Storen far from worried after blown save, plus Espinosa quotes

VIERA, Fla. - When Drew Storen took the mound for his first appearance of the spring last year, he says he attacked the outing much like he would if it was the regular season, throwing with nearly full force right out of the gate.

The next day, Storen said he could tell something was wrong with his right elbow. The Nationals reliever ended up needing surgery to remove bone chips in the elbow, and he missed more than half of the season as a result.

That’s why Storen came into today’s outing with a couple of goals: get the feel for his pitches, get his work in and don’t get hurt. He certainly didn’t like the fact that he blew a save today, turning a 2-1 Nationals ninth-inning lead into a 2-2 tie, but it probably won’t be costing him any sleep tonight.

“Just trying to set everything in gear first time out,” Storen said. “Last year I kind of let it eat first time out and it kind of came back and hurt me a little bit. Went out there (today) and got my timing down and get used to facing hitters that aren’t your own guys.

“Felt good. Wasn’t really maxing out. Just a couple gears down trying to stay on top of the ball and locate more than anything else. Started pushing it there at the end, like I said, just trying to stay on top of it. Kinda aimed it a bit early. But like I said, coming out healthy’s the most important thing.”

Arguably, the most challenging thing for a pitcher this early in spring is to attack his outing with less than 100 percent effort. There’s so much time until opening day and guys know that they should be easing into things, but that’s often easier said than done.

It’s often tough for a starter or a guy who pitches in the middle innings to fight the adrenaline and keep the energy level from getting too high, but think about things from the perspective of a reliever who enters a one-run game in the ninth inning. He looks at the scoreboard and knows he can save the game for his team, but also knows he should be trying to just work on minor things like commanding his fastball or building up arm strength.

“It’s tough,” Storen said. “That’s the challenge that spring training is. I got in trouble last year doing that, because I didn’t do that. In a competitive situation, you want to sit there and do all those things, but you’ve got to look at the big picture and know it’s February whatever-it-is and we’ve got a long time to go.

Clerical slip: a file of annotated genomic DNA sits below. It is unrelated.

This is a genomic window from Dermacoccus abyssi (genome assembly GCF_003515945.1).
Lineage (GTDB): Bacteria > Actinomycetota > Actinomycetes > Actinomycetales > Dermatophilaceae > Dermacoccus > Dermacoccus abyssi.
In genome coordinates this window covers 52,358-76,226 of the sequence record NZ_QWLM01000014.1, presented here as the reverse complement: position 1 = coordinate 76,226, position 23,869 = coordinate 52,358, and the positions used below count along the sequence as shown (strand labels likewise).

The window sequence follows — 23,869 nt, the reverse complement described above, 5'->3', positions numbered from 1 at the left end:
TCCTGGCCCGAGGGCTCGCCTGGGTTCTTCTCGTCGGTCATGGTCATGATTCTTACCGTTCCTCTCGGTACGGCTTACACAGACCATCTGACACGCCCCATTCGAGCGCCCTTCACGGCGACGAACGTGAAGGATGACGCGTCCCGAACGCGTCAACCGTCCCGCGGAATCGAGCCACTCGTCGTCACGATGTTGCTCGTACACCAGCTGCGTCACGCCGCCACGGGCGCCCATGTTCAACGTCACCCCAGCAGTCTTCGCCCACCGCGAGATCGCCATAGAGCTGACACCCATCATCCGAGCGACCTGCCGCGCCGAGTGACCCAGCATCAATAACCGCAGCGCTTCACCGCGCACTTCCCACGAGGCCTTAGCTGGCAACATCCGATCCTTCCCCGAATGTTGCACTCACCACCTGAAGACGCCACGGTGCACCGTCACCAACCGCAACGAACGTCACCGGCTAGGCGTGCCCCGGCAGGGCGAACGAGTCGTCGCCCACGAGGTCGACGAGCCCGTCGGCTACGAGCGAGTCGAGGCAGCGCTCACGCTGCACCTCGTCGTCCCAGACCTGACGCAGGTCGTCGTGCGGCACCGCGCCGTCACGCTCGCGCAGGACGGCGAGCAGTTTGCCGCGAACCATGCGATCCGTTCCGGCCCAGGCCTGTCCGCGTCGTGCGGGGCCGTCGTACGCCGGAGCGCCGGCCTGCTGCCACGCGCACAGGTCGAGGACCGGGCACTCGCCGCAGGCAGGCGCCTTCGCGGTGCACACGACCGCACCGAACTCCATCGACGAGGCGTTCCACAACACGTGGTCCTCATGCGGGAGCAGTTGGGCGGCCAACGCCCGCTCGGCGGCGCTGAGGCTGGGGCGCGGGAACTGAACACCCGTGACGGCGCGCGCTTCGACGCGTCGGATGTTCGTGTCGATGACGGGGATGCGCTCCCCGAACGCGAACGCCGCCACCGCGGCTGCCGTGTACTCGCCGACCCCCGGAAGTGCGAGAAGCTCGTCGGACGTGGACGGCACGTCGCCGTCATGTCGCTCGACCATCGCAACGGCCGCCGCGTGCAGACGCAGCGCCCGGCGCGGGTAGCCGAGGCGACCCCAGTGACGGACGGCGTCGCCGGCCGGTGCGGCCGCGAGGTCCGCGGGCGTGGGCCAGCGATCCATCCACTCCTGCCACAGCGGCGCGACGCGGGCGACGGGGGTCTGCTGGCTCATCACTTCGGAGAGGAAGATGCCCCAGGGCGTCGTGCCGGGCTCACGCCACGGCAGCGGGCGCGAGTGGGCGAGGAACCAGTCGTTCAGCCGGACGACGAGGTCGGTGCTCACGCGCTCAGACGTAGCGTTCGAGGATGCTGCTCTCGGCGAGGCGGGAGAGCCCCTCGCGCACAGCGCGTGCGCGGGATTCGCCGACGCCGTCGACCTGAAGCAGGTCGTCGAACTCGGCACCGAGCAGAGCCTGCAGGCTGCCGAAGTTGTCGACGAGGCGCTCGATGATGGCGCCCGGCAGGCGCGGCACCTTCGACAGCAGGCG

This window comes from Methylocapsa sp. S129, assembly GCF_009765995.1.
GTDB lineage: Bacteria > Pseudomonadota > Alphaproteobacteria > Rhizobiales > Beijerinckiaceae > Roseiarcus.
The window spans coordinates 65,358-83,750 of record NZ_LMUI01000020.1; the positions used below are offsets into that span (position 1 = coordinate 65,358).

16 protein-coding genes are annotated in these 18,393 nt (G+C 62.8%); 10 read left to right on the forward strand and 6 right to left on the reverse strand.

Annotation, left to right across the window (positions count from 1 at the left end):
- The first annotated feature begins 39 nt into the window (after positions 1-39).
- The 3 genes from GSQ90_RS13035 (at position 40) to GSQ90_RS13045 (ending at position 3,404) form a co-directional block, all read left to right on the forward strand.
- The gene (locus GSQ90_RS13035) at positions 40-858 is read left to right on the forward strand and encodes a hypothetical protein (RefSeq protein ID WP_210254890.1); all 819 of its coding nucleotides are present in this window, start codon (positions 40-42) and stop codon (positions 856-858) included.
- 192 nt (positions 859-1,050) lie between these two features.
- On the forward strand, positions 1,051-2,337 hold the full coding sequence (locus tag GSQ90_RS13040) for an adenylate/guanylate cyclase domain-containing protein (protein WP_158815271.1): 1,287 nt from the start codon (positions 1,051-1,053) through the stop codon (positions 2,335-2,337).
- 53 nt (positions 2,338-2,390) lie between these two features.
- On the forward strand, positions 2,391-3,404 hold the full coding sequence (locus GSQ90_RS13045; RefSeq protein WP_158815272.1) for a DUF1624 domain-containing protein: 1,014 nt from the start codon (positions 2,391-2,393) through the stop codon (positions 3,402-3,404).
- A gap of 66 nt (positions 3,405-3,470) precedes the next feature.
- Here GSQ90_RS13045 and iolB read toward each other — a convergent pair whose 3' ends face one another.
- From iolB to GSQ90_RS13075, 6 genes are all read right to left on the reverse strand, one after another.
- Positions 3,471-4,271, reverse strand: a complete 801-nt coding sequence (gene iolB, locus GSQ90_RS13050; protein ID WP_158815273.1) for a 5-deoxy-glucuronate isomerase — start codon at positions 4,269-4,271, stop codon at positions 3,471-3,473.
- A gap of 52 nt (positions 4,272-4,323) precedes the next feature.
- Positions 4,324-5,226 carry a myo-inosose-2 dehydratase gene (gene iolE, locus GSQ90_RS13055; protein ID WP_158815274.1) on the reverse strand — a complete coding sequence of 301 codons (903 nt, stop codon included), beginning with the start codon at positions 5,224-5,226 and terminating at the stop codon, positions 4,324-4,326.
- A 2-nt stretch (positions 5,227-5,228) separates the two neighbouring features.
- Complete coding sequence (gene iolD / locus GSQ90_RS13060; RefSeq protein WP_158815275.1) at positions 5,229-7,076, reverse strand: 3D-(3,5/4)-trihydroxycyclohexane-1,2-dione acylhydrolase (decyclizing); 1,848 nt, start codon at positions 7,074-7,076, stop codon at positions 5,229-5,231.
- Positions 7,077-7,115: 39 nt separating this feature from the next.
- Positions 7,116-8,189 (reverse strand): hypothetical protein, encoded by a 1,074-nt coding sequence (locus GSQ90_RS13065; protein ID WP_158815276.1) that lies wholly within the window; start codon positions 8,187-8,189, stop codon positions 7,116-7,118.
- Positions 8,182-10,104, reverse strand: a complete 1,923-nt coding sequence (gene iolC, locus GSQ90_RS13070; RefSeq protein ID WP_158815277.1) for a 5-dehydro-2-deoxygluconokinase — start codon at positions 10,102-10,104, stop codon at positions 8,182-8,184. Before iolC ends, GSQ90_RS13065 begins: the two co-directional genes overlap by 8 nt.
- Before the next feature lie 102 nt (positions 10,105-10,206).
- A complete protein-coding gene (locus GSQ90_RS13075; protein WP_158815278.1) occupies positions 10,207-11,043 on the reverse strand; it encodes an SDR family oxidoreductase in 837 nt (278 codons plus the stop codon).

“It’s nice to win and all that right now, but in the end, it’s about preparing yourself for the season. It’s about the 162, not the whatever-we’re-playing this spring. That’s the way I look at it.”

On a side note, Storen was asked if he wanted to comment on the report that he was battling “unbearable” back spasms in Game 5 of the National League Division Series last season.

“Nah, it’s not an issue,” Storen said. “The game’s done. The game’s about results. It didn’t work out well. We’re past it.”

Danny Espinosa played less than four full innings today and only got one at-bat, which resulted in a simple groundout to second. But for a guy rehabbing from a torn rotator cuff, today’s game - his first spring contest of the year - was a positive.

“Felt normal, felt really good, actually,” Espinosa said. “I guess I met the goal I wanted to meet my first at-bat - just put the ball in play. I felt good. The swing felt easy. There was probably a little lagging just because of timing, but as far as being normal, it felt normal. I felt like I wasn’t swinging hard. I felt really easy, which is what I want to feel. So actually I was pretty happy, even though it was a groundout. I was pretty happy with it.”

Down the stretch last season, Espinosa was diagnosed with a bruised capsule in his left shoulder, but he found out after the season that it was actually a torn rotator cuff that was the real issue. He really struggled offensively over the last few weeks of the season, but now says he feels like himself again.

“I don’t know if it was the pain that ever bothered me, it was more the lack of strength,” Espinosa said. “I had no strength in my shoulder. To get back in there knowing that my shoulder felt good and I didn’t have to cheat for a pitch, even being early, didn’t have to cheat for a pitch, didn’t have to feel rushed or anything, I guess that was a good feeling, mentally to know that I could just go up and have an at-bat.”

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